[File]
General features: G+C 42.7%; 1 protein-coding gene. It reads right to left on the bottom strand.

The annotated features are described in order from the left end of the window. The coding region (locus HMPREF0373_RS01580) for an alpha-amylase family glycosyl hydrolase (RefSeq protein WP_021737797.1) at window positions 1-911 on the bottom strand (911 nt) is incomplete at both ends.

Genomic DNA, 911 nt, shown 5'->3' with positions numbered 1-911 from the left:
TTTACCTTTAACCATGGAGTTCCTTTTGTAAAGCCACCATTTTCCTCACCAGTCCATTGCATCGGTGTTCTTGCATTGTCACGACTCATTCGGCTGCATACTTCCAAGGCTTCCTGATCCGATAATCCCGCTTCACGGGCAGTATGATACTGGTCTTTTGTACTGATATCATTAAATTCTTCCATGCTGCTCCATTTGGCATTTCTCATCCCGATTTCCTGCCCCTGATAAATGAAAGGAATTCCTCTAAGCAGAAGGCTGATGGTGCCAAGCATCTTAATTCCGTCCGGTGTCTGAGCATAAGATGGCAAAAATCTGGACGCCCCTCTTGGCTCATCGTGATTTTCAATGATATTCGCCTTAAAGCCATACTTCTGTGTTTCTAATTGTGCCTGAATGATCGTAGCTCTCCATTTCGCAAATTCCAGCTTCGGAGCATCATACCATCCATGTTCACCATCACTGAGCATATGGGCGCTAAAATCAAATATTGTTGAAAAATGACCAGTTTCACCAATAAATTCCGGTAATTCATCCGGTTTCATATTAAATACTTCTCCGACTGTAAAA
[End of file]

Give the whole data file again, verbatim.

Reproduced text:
General features: G+C 42.7%; 1 protein-coding gene. It reads right to left on the bottom strand.

The annotated features are described in order from the left end of the window. The coding region (locus HMPREF0373_RS01580) for an alpha-amylase family glycosyl hydrolase (RefSeq protein WP_021737797.1) at window positions 1-911 on the bottom strand (911 nt) is incomplete at both ends.

Genomic DNA, 911 nt, shown 5'->3' with positions numbered 1-911 from the left:
TTTACCTTTAACCATGGAGTTCCTTTTGTAAAGCCACCATTTTCCTCACCAGTCCATTGCATCGGTGTTCTTGCATTGTCACGACTCATTCGGCTGCATACTTCCAAGGCTTCCTGATCCGATAATCCCGCTTCACGGGCAGTATGATACTGGTCTTTTGTACTGATATCATTAAATTCTTCCATGCTGCTCCATTTGGCATTTCTCATCCCGATTTCCTGCCCCTGATAAATGAAAGGAATTCCTCTAAGCAGAAGGCTGATGGTGCCAAGCATCTTAATTCCGTCCGGTGTCTGAGCATAAGATGGCAAAAATCTGGACGCCCCTCTTGGCTCATCGTGATTTTCAATGATATTCGCCTTAAAGCCATACTTCTGTGTTTCTAATTGTGCCTGAATGATCGTAGCTCTCCATTTCGCAAATTCCAGCTTCGGAGCATCATACCATCCATGTTCACCATCACTGAGCATATGGGCGCTAAAATCAAATATTGTTGAAAAATGACCAGTTTCACCAATAAATTCCGGTAATTCATCCGGTTTCATATTAAATACTTCTCCGACTGTAAAA